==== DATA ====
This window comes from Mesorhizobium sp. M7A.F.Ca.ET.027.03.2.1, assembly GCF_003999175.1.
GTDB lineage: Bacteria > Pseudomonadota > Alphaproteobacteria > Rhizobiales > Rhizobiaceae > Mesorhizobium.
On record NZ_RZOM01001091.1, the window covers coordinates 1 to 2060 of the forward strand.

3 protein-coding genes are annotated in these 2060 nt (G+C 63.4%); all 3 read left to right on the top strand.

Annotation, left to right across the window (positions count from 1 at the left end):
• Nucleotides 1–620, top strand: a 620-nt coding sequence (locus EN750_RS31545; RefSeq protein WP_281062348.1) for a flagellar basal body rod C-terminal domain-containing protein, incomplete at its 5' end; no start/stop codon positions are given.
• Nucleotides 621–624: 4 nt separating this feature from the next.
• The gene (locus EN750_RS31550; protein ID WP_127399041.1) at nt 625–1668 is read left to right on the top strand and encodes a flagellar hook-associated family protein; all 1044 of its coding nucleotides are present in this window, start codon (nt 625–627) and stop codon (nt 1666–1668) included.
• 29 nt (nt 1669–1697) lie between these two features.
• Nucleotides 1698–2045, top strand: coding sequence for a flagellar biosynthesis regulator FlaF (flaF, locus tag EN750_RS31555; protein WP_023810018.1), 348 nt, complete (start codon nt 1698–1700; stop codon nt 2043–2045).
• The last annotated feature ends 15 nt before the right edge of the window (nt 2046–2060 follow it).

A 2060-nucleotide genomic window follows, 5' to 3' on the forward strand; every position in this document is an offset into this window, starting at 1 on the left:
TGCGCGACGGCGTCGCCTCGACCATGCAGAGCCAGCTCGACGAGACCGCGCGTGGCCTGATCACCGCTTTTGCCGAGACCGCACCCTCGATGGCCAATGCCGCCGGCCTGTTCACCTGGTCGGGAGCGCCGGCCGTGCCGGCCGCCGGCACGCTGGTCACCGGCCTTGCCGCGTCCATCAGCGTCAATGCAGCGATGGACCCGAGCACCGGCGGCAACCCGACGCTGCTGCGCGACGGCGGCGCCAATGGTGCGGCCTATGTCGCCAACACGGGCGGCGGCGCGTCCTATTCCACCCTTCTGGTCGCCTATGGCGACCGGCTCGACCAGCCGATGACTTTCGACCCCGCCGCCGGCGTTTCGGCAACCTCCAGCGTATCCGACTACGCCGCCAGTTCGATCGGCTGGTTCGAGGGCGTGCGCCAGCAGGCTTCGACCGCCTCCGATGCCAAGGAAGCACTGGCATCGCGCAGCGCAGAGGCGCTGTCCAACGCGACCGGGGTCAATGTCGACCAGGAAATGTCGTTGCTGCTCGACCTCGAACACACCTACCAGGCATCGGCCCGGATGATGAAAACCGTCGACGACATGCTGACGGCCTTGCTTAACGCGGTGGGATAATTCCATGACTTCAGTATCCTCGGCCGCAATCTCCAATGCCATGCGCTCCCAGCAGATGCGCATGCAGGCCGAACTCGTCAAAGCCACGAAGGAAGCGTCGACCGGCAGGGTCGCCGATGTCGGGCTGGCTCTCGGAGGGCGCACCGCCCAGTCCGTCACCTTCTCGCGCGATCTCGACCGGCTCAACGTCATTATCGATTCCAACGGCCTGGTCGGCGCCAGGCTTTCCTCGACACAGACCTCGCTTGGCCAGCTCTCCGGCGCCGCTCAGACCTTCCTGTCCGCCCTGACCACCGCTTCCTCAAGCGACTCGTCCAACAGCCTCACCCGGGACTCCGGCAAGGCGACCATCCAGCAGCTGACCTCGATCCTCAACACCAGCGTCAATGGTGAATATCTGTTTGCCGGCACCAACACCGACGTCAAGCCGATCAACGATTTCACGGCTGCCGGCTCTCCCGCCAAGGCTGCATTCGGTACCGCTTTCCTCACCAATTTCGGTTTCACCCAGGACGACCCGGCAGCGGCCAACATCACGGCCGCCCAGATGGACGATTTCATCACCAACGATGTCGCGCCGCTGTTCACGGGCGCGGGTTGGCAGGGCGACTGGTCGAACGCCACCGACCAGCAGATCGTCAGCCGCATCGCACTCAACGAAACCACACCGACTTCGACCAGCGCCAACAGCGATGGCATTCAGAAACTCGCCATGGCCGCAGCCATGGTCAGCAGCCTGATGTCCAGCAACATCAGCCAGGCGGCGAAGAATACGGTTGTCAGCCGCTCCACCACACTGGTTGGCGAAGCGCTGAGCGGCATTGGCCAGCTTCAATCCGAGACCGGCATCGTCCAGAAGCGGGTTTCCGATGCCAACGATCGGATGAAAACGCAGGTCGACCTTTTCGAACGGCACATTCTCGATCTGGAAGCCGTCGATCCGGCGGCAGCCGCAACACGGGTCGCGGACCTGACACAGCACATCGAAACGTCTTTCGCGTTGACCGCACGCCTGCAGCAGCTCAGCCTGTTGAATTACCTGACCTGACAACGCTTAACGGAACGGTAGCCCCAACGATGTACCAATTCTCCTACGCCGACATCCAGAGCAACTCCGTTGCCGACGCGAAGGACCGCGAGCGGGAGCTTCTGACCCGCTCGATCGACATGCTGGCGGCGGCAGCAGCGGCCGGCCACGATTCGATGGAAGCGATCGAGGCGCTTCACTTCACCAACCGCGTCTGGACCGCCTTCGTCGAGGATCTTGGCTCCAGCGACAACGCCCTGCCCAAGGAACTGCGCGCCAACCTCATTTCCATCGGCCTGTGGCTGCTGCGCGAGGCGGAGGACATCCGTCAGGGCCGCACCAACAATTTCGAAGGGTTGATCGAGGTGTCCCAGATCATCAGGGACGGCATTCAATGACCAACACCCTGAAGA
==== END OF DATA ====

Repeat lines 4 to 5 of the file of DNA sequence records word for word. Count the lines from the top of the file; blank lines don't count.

3 protein-coding genes are annotated in these 2060 nt (G+C 63.4%); all 3 read left to right on the top strand.

Annotation, left to right across the window (positions count from 1 at the left end):